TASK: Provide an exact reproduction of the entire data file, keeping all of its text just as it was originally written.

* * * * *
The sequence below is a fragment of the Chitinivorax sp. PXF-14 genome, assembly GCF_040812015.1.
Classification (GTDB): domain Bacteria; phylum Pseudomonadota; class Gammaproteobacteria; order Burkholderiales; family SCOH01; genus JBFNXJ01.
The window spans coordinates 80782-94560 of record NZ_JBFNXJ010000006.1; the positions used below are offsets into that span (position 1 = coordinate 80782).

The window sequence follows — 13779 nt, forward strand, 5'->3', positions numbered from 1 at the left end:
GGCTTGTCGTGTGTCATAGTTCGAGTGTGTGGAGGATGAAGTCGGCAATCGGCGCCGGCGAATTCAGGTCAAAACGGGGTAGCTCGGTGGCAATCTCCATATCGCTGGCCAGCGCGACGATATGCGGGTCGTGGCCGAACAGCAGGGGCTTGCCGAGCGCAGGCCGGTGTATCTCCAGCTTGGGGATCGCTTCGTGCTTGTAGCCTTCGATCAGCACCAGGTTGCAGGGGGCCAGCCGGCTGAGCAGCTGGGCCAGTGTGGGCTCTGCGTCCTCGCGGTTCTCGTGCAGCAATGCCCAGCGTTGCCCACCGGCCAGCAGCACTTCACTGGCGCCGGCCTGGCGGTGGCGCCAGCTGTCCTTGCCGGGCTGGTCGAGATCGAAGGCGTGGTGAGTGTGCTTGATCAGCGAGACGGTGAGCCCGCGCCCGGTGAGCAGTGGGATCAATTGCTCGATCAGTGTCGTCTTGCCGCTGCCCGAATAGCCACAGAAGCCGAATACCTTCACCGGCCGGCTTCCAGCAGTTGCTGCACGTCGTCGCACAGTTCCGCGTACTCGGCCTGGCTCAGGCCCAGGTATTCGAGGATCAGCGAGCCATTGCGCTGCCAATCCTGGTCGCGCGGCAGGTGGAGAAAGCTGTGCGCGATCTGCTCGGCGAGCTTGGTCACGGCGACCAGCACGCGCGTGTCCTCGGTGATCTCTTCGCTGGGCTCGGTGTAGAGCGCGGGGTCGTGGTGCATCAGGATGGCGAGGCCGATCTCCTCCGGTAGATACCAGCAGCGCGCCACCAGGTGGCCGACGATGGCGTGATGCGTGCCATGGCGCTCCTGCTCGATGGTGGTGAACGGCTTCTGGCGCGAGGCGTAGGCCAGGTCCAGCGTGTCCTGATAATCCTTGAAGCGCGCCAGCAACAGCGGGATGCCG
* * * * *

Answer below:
The sequence below is a fragment of the Chitinivorax sp. PXF-14 genome, assembly GCF_040812015.1.
Classification (GTDB): domain Bacteria; phylum Pseudomonadota; class Gammaproteobacteria; order Burkholderiales; family SCOH01; genus JBFNXJ01.
The window spans coordinates 80782-94560 of record NZ_JBFNXJ010000006.1; the positions used below are offsets into that span (position 1 = coordinate 80782).

The window sequence follows — 13779 nt, forward strand, 5'->3', positions numbered from 1 at the left end:
GGCTTGTCGTGTGTCATAGTTCGAGTGTGTGGAGGATGAAGTCGGCAATCGGCGCCGGCGAATTCAGGTCAAAACGGGGTAGCTCGGTGGCAATCTCCATATCGCTGGCCAGCGCGACGATATGCGGGTCGTGGCCGAACAGCAGGGGCTTGCCGAGCGCAGGCCGGTGTATCTCCAGCTTGGGGATCGCTTCGTGCTTGTAGCCTTCGATCAGCACCAGGTTGCAGGGGGCCAGCCGGCTGAGCAGCTGGGCCAGTGTGGGCTCTGCGTCCTCGCGGTTCTCGTGCAGCAATGCCCAGCGTTGCCCACCGGCCAGCAGCACTTCACTGGCGCCGGCCTGGCGGTGGCGCCAGCTGTCCTTGCCGGGCTGGTCGAGATCGAAGGCGTGGTGAGTGTGCTTGATCAGCGAGACGGTGAGCCCGCGCCCGGTGAGCAGTGGGATCAATTGCTCGATCAGTGTCGTCTTGCCGCTGCCCGAATAGCCACAGAAGCCGAATACCTTCACCGGCCGGCTTCCAGCAGTTGCTGCACGTCGTCGCACAGTTCCGCGTACTCGGCCTGGCTCAGGCCCAGGTATTCGAGGATCAGCGAGCCATTGCGCTGCCAATCCTGGTCGCGCGGCAGGTGGAGAAAGCTGTGCGCGATCTGCTCGGCGAGCTTGGTCACGGCGACCAGCACGCGCGTGTCCTCGGTGATCTCTTCGCTGGGCTCGGTGTAGAGCGCGGGGTCGTGGTGCATCAGGATGGCGAGGCCGATCTCCTCCGGTAGATACCAGCAGCGCGCCACCAGGTGGCCGACGATGGCGTGATGCGTGCCATGGCGCTCCTGCTCGATGGTGGTGAACGGCTTCTGGCGCGAGGCGTAGGCCAGGTCCAGCGTGTCCTGATAATCCTTGAAGCGCGCCAGCAACAGCGGGATGCCG